With a radiant system, you can also look forward to a number of quality-of-life benefits. Because radiant heat is largely an “out of sight, out of mind” affair, you probably won't be constantly aware of these improvements, but they'll be there all the same. For example, there's the fact that radiant heat runs at a whisper-quiet decibel level, in stark contrast to the typically noisy operation of traditional systems. As well, while conventional forced-air heating seems to supply as much dust and germs as it does warmth and comfort, radiant heating does nothing to detract from indoor air quality, making it a particularly attractive option for anyone concerned about home health.
If you're sold on the superiority of radiant heating, read on for a few considerations to bear in mind when it's time to choose the right system for your home.
ELECTRIC VS. HYDRONIC
There are two main types of radiant heating technologies. Though they share a handful of superficial similarities-both heat from the ground up, for example-the two couldn't be more different. Electric radiant heating systems rely on a network of below-floor electric cables to provide supplemental heat in a room that's underserved by the main heating system (for instance, the master bathroom). As electricity doesn't come cheap, such systems are generally considered comfort luxuries, effective for warming the floor but not the whole home. If you're trying to keep your entire house toasty warm, narrow your search to include only the second main type of radiant heating-hydronic.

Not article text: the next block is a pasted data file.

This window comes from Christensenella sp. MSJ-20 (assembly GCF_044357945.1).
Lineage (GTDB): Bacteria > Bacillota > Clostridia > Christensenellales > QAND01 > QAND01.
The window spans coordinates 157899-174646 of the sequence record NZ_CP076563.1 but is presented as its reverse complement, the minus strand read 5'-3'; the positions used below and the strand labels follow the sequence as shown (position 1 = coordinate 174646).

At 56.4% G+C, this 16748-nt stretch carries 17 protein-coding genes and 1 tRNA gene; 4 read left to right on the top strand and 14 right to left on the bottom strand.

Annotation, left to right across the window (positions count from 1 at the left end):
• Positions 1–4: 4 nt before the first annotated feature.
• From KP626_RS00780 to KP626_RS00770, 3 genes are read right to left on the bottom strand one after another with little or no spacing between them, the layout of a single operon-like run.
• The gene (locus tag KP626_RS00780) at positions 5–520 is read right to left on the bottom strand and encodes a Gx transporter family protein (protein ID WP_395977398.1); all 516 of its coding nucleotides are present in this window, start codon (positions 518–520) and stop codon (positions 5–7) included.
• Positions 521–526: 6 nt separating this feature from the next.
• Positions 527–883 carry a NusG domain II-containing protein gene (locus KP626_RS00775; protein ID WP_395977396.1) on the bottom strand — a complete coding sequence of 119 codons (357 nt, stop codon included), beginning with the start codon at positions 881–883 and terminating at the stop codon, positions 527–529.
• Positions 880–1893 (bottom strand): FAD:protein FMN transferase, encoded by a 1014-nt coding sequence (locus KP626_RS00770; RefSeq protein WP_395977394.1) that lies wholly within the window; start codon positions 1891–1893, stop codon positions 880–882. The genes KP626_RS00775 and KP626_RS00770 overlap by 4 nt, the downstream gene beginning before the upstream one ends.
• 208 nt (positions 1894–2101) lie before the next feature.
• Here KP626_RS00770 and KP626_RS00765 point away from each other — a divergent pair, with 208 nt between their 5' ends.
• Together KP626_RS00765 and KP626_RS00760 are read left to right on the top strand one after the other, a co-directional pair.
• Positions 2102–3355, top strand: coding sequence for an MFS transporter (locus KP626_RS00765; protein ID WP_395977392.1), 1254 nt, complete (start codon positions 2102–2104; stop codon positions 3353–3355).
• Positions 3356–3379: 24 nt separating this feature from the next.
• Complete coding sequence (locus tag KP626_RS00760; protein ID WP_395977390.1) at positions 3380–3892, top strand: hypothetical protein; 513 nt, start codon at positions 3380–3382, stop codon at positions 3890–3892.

Hydronic radiant heat systems work completely differently. Here, boiler-heated water circulates through a network of tubing installed under the floor. Heat radiates outward from the tubing, first to the floor, then to the furniture, objects, air, and people in the conditioned space. Homeowners enjoy an enveloping, all-around warmth that surpasses the whole-home heating performance of traditional HVAC options. Better still, hydronic radiant heating runs primarily not on pricey electricity, but on the relatively inexpensive energy produced by an oil or gas boiler.
In the realm of hydronic radiant heat, the differences between competing systems are somewhat subtle yet still important to near-term comfort and long-term savings. Much depends on the design of the radiant panels that play such a pivotal role in the success of any radiant installation. Some products on the market are essentially slabs of gypsum concrete poured over the tubing. The problem is that, while not without virtues, gypsum concrete heats up slowly and cools down slowly, delaying the attainment of comfort temperatures.